What holds the airline industry back is that all the IT systems are built around the Passenger Name Record (PNR) and seat reservation. It would require a completely new entrant to come along, possibly at scale, to shift the whole system from a “low value state” to a higher one.

Telecoms is troubled

The packet data networking business is absolutely crazy. The value is in quality(i.e. timely arrival of information). The cost is in quality (as there is no marginal cost of carriage if you can be made wait forever). Yet the products and revenues are all expressed in quantity (i.e. bandwidth).

The underlying data structure of all of telecoms is the Call Detail Record (CDR) with metered duration, which has been repurposed for data services as data volume. The product catalogue will always have “speed” as the main parameter for each product, since every possible product is a variation on a circuit.

For the telecoms industry, there is a transition from broadband Internet access to cloud application access, with 5G being a flagship technology to deliver this. The paradigm change (from “purpose-for-fitness” to “fitness-for-purpose”) is proving to be a tough one to overcome. It contradicts legacy thinking and incentives, and needs a complete rewrite of the core OSS/BSS systems.

Different concepts of change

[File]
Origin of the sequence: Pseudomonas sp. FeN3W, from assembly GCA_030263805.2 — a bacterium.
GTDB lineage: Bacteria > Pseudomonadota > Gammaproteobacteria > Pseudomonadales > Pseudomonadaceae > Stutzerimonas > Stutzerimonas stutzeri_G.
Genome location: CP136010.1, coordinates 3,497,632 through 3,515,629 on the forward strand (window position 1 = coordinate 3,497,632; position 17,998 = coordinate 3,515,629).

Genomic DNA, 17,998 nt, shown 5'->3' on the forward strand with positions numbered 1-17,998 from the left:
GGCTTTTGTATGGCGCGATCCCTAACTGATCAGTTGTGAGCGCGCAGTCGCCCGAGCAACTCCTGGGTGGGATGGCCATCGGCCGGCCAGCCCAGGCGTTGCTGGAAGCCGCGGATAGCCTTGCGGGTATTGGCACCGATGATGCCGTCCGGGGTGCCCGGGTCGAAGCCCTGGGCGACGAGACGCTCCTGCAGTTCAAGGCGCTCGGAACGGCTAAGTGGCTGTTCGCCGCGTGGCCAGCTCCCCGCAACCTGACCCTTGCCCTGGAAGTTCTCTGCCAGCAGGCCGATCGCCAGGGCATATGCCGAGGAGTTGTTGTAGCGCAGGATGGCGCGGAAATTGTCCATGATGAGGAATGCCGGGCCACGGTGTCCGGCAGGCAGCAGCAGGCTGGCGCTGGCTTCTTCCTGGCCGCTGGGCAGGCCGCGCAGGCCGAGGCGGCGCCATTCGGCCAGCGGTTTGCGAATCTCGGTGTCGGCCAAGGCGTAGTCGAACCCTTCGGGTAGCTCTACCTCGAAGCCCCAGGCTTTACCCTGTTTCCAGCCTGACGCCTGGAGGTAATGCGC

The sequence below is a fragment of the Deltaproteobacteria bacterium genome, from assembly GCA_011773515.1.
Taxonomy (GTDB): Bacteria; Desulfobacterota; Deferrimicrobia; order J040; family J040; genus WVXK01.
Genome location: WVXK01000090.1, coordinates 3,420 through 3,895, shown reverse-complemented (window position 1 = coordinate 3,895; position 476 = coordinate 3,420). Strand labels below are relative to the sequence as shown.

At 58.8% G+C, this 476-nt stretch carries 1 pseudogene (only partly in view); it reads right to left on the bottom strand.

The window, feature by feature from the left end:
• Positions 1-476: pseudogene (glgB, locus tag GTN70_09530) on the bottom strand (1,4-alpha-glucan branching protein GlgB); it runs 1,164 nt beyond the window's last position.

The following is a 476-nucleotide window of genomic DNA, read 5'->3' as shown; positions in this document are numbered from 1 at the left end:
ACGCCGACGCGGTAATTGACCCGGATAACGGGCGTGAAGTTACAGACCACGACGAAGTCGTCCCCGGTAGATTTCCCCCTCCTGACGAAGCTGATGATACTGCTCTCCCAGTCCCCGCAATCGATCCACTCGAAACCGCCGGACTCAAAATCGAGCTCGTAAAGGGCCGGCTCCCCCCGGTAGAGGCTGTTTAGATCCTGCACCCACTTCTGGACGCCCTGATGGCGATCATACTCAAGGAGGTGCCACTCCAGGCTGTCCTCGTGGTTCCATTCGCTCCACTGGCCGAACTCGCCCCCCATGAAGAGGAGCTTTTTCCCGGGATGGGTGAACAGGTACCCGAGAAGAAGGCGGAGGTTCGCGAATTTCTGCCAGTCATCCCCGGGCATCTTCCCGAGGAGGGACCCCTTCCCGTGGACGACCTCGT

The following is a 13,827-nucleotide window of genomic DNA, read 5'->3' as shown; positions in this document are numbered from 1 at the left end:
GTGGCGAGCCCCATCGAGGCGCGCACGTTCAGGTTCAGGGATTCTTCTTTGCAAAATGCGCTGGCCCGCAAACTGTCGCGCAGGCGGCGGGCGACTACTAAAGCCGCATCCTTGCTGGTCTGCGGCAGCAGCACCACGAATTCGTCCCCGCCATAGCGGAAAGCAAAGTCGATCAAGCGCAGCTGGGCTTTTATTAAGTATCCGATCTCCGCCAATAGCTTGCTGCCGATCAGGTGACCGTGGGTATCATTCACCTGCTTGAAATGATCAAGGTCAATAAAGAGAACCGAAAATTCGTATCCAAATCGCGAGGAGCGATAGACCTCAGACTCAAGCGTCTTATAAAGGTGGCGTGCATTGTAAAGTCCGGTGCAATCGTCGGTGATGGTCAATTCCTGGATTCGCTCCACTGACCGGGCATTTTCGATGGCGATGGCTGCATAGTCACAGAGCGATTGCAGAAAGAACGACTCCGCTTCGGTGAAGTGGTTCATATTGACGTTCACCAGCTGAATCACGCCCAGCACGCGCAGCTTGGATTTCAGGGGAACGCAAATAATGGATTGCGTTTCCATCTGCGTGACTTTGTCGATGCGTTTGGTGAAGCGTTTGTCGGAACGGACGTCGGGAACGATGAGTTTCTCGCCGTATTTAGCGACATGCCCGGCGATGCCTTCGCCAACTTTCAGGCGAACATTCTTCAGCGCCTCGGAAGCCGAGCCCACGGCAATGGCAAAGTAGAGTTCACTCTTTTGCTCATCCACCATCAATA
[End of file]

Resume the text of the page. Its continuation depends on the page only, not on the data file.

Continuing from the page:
Senior managers in each industry are aware of disruptive change, and actively plan to either engage in it, or defend against it. After all, this is well-known and taught on MBA courses. Yet senior management and decision-makers often get caught off-guard, as new entrants sweep away the old model. Why is this?

When there is a “tectonic” disconnect between demand-side value and supply-side product, it sets up great stresses that can be suddenly released. If you are unaware that you are sat on an earthquake zone, then you will not take suitable precautions. Preparations for rare but catastrophic business events don’t give you short-term rewards.

The senior management often work on a sales-driven “conquest” model of strategy, where there is a fixed field of play, such as today’s financial services or telecommunications markets. Individual players compete, so a brand like First Direct can enter the UK banking market, and take share away from older and more established players. The defence is to improve your product, and strengthen its distribution.

A contrasting model is that of “corrosion”. The market is a “system of systems”, and a new ecosystem can arrive and completely displace it. This is what happened to Nokia and BlackBerry, who thought they were fighting for market share, when their real battle was for relevance. The only defence is to engage in ecosystem-level strategies of cooperation.

Another audience member suggested a third approach, which was “metamorphosis”, where strategic change attempts to evolve the nature of the business. This hints at the classic Japanese concepts of kaizen, kaikaku, and kakushin as continuous, step-wise and transformational change. The theory is that a lot of small improvements cumulatively become a large transformation.

A feature or a product?

A problem with traditional strategic management is that it fails to account for the “game changer”, whose possibility space is far larger than your own. This is someone who changes the size or scope of the “field”, or the rules of the “game”. It obsoletes the strategic plans and technical systems of the incumbents.